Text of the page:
Friday, 6 May 2011

a day around town

It always amazes me that by chance, I get to see Marvel movies. I sat through dastardly boring hours of Iron Man and Ghost Rider, cringed at Elektra's anticlimax ending, and decided to stop Daredevil DVD on the thirtieth minute. Marvel movies have that typical mind-blowing setting and effects but completely shallow story line with no character building. And the enemies are just too easy to defeat.

That is the case with Thor. Even with prime stars like Natalie Portman, Stellan Skarsgaard, Anthony Hopkins, and poor, poor Rene Ruso (her character is even less significant than Winona Ryder's in Star Trek), the movie sucked. It is an action movie, I know, but it is just... boring. Even the 3D effects didn't help. The only time my eyes were wide open was when Thor and one other guy showed some skin. Yum. But the guy who plays Thor looks like he'll do better modelling skimpy underwear.

However, I very much enjoyed my time with my friends here. The four of us, Leo & Gunwoo (two Korean guys), Wei Ni (Taiwanese girl), and I ventured out first to Cheesecake Factory to have a really late lunch. Then Leo drove us to a distant land called Daly City where we met Yoomin and his girlfriend Lorene (both Koreans) and John (Taiwanese) to watch Thor. It was already 9.30 PM when we got out of the theater and drove to a Korean restaurant called Coco Ban near the hostel for supper. I indulged, and I didn't mind, because I enjoyed being with them.

Honestly, I miss going out with my friends back in Jakarta. I miss driving at nights when the flickering colorful lights cover the ugliness of the city. I miss the blaringly loud music and the laughter and the ability of speaking in Indonesian, the way my Korean friends talked to each other and to the hunky waiter at Coco Ban. I miss having to count my money and not spending it easily.

Still, today has been very fruitful. I have friends to laugh with.

John sat next to me at Coco Ban. He just got back from the dentist, and in the USA, a trip to the dentist costs a fortune. So we talked a bit while he ate his rice cake soup and I my vegetarian fried noodle.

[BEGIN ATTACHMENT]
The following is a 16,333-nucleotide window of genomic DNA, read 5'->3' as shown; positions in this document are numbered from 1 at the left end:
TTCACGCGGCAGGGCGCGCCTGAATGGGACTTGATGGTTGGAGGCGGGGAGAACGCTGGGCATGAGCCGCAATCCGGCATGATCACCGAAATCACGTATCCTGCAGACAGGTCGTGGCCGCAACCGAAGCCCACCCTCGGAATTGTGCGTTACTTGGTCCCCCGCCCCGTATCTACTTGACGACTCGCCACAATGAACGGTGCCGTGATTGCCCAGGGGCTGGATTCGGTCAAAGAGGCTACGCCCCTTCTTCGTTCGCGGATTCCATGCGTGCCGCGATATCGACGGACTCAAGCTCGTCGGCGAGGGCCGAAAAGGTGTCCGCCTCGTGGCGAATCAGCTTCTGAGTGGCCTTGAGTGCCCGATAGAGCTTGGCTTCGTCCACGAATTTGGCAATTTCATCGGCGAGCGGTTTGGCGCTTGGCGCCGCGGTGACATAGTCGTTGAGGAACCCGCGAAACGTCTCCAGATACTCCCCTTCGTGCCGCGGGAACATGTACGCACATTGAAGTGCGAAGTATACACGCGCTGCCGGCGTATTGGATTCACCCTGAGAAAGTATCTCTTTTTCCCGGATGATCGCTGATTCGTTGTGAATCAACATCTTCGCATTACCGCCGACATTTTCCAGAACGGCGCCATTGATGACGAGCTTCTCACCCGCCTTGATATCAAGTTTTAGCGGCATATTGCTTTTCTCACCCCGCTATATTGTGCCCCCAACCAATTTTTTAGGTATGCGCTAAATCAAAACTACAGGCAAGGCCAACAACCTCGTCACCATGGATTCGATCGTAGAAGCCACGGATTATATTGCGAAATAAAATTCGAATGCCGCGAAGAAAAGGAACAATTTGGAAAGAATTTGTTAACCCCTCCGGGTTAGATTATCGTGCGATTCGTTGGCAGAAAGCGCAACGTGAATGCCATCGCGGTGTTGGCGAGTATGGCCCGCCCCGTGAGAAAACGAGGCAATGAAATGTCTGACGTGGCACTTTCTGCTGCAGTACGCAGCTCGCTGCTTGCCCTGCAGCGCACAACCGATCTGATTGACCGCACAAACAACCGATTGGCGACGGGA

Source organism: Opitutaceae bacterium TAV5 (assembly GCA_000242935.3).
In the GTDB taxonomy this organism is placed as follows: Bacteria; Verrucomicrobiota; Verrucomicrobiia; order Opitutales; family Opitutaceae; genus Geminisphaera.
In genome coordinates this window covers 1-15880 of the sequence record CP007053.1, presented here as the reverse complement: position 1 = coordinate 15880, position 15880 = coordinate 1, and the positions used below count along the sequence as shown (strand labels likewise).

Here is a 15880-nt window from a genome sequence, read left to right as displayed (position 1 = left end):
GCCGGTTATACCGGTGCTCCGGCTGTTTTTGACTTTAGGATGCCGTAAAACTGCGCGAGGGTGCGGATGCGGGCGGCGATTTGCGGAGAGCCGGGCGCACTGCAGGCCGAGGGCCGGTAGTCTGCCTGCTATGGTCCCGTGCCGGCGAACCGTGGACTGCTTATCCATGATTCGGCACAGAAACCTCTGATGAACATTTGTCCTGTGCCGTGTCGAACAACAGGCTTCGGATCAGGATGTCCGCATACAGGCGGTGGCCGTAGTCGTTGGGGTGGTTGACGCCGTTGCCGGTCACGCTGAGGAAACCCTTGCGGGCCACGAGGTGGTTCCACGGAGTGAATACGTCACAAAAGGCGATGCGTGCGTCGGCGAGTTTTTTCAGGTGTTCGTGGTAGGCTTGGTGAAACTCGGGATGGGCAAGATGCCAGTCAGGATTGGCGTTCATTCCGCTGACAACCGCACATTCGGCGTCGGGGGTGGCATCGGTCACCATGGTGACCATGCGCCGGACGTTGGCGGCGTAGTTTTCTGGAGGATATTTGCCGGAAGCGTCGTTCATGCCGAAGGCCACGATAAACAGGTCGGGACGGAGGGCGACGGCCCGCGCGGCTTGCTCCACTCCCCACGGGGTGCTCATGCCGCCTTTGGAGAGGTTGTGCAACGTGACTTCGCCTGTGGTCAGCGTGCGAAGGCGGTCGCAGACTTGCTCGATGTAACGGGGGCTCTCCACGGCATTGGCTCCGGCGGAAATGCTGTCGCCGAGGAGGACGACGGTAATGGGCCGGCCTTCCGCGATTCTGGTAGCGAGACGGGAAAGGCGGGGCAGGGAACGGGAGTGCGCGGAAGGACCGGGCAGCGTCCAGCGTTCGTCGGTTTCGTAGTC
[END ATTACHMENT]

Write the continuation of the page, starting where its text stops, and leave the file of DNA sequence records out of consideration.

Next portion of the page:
"When are you going back to Taiwan?"

"June. For a month. I am sort of avoiding to join the military," he answered.

"Even when you're going to undergraduate school here, you have to go join the military service?"

"Yes. Even if you're gone for more than ten years, when you go back, the government will ignore the fact that you've been gone, and you'll still have to be drafted."

"Will you go to war?" I asked with a rather nervous pitch.


I looked at him, at his smooth, boyish skin and his hair the color of dyed copper. He wanted to cut his hair Korean style, he said, but didn't want Americans to go near it, so he let it grow long; his bangs were covering his eyes. He's only 18 years old, nearly a decade younger than I am. He has his life ahead of him. I cringed at the thought of war.

I know how wars change people. There are homeless people in the area where I live in San Francisco. One of our classmates made a research and he found out that a portion of the homeless people were Vietnam veterans who returned to the USA with damaged mental conditions. The US Government decided to cut back funding to mental institutions some years ago. When the asylums closed down, the patients couldn't find anywhere else to live but the streets. These were the people who fought for the USA. These were the veterans who had to kill to live and suffered because of the guilt.

Under the somewhat dim lights of the restaurant, I saw Leo sitting across the table. He had served in the military for two years, but he didn't have to go to war. He didn't have to lose much of his innocence in glorified violence. I glanced back at John who was slurping his soup. He could only eat soft food, at least for the time being, until his teeth recovered.

"When is your next appointment with the dentist?" I asked.

"Monday. I spent USD 1,800 today."

My eyes were wide open, shocked to hear the staggering amount of money he had to pay for one visit.

"This soup is just rice with water," he complained.

"Like porridge," I agreed.

"I eat like a homeless person."

"No, John, a homeless person can do better," I said, and he laughed so hard that I started giggling.

The wind blew with so much gusto that night that it almost threw me off balance as we walked back to Leo's car. Even with a full stomach, I could feel the bitter cold seeping under my skin and frosting my tropical bones. I wondered if those homeless people I saw sleeping on the streets covered with layers of cloths were warmer than I was.

I wondered if I were ever going to be homeless, wandering around with nowhere to go. No soil to root my feet in. No roof to cover my head with.


  1. i miss you too.